France will impose digital tax, regardless of international levy
France will impose digital tax regardless of whether the rest of the world proceeds with a deal on an international levy, according to this article by Euractiv.
France will impose a digital tax on corporate giant tech companies. According to Finance Economics Minister, Bruno le Maire, large tech companies like Amazon and Google have largely and disproportionately profited from the ease of doing business online during the COVID-19 pandemic and amid social distancing protocol and practices, and the French, like many other EU nations, feel that they must do something in order to stimulate their local economy in what is expected to be their upcoming deep recession.
Washington may fight back on digital tax
There has been a big pushback on the implementation of a digital tax, which would largely affect digital corporate giants like Google, which records an annual global revenue of over $160 billion (over 145 billion Euros). Washington, considering that many of these tech giants are US based, has threatened to fight back with their own trade tariffs, also claiming that France unfairly targets US digital companies.
Many EU nations are moving forward with digital tax implementation despite setbacks
While digital tax implementation at a uniformed rate across European nations arms to be a long time coming, France is not alone in wanting to move forward with its implementation. Countries like Italy, Britain and Spain either have already implemented digital tax or plan on doing so in the near future. However due to opposition from countries like Ireland, progress towards an EU wide digital tax seems to be stalled at the moment. In other nations, like the Czech Republic for example, Finance Minister Alena Schillerova has said that she may actually delay the implementation of a digital tax until next year and lower the rate, from the currently proposed 7% to 5%.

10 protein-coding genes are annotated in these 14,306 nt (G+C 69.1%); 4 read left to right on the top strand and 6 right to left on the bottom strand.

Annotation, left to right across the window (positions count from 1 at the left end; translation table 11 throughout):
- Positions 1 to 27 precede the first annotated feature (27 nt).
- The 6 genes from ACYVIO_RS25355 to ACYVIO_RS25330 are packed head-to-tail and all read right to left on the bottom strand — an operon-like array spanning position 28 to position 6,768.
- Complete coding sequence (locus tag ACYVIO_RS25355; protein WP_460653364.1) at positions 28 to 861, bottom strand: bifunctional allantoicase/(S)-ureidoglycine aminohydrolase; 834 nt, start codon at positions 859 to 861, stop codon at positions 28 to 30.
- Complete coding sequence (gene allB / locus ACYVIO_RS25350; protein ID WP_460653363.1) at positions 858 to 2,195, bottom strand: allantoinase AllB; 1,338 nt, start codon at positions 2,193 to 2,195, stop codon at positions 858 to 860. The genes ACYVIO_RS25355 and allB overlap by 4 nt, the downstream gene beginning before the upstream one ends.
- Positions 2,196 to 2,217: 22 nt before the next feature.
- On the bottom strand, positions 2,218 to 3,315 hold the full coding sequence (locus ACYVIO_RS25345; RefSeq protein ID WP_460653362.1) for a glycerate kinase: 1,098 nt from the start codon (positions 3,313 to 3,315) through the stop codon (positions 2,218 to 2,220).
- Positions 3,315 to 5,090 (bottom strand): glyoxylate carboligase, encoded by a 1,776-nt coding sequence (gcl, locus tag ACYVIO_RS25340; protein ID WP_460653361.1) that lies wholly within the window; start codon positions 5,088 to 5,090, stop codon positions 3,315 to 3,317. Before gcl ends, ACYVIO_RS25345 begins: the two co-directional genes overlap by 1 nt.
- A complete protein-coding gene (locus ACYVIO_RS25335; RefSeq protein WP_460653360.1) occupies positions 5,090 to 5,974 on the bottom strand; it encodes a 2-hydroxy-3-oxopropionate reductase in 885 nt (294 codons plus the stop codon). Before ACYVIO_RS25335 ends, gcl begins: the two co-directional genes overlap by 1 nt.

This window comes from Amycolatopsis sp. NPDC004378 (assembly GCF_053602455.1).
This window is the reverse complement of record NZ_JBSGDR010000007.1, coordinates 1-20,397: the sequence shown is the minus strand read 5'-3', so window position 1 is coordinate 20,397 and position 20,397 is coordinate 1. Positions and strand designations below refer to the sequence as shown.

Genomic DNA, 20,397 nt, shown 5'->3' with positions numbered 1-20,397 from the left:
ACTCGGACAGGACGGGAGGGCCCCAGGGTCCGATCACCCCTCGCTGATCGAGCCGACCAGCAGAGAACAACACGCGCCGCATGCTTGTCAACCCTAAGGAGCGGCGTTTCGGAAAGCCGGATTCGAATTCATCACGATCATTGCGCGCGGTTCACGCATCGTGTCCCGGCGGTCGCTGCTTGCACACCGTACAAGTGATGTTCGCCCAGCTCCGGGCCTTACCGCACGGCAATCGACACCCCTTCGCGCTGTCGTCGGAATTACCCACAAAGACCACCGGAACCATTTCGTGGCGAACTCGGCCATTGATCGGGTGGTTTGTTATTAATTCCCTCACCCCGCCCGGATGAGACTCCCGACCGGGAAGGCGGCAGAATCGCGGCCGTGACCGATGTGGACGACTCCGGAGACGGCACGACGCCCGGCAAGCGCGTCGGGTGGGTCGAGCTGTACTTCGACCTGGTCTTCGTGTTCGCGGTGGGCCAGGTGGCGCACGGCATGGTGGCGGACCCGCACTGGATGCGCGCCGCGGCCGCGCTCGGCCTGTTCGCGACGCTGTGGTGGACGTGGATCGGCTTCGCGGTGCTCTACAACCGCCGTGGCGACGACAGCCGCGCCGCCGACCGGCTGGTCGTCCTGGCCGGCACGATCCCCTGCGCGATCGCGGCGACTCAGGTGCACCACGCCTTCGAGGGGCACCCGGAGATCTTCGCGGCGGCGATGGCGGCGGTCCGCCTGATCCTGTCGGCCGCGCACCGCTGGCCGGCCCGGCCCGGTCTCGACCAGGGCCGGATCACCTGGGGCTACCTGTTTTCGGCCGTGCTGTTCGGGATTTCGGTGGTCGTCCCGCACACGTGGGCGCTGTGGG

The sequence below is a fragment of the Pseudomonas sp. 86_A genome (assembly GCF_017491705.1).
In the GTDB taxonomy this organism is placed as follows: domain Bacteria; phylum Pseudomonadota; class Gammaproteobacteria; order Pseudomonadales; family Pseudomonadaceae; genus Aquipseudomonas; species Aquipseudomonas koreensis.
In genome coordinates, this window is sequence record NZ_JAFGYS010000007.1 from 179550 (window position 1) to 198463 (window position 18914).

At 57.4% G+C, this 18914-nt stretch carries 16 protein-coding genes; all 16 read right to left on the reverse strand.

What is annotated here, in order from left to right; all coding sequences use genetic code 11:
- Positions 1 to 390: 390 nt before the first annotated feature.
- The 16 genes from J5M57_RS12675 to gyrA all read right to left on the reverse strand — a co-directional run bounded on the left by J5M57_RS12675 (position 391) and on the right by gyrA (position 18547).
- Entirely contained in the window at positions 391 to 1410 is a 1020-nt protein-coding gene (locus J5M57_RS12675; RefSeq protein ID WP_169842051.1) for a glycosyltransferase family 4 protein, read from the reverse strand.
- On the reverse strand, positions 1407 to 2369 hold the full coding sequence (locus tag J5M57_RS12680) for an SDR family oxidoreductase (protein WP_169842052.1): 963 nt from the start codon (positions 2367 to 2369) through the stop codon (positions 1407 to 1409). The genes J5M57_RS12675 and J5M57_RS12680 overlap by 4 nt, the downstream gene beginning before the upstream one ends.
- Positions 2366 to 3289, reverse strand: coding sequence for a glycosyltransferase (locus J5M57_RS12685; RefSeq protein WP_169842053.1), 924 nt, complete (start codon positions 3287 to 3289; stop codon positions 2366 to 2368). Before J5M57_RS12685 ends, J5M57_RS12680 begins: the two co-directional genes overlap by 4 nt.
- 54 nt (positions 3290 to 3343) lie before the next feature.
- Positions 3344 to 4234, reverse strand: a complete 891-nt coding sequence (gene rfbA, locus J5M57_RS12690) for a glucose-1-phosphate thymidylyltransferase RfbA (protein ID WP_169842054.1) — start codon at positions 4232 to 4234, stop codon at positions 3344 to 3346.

France will impose digital tax, whether or not international tax is implemented.
According to Euractiv, “Nearly 140 countries from the Organisation for Economic Cooperation and Development (OECD) are negotiating the first major rewriting of tax rules in more than a generation, to take better account of the rise of big tech companies such as Amazon, Facebook, Apple and Google that often book profit in low-tax countries.”
“Never has a digital tax been more legitimate and more necessary,” Finance Minister Bruno Le Maire told journalists on a conference call on May 13th. “In any case, France will apply as it has always indicated a tax on digital giants in 2020 either in an international form if there is a deal or in a national form if there is no deal.” Initially, in January, the government of France had offered to suspend its current digital tax on tech companies until the end of 2020, while an international tax deal was being negotiated. However, due to the circumstances surrounding the coronavirus outbreak, things have changed, with finance ministries more focused now than ever before, on saving their local economies.
EU seeks a better managed digital space, including digital tax.
Considering what seems to be an integration of the US and EU economies with the digital sphere, the European Union has sought to introduce regulation to achieve a level playing field and protect both European consumers and businesses in this new digital world. With legislation like the GDPR controlling the flow of information across borders and protecting consumer data, many legislative authorities do believe that a digital tax is the absolutely necessary next step. As digital corporate giants, like Amazon and Google with little to no physical presence in Europe have largely escaped what many would consider fair taxation, as a result of their predominantly online operational presence, governments across the EU believe that it is time to restructure and level the playing field. While there are many initiatives which are more focused on investment and education, there is a push now from legislators to enforce digital tax, particularly with the current need for income and to stimulate local economies impacted by the effects of COVID-19. Ultimately, the result of this will be a more managed digital space where online companies are not benefiting from a disproportionate advantage.
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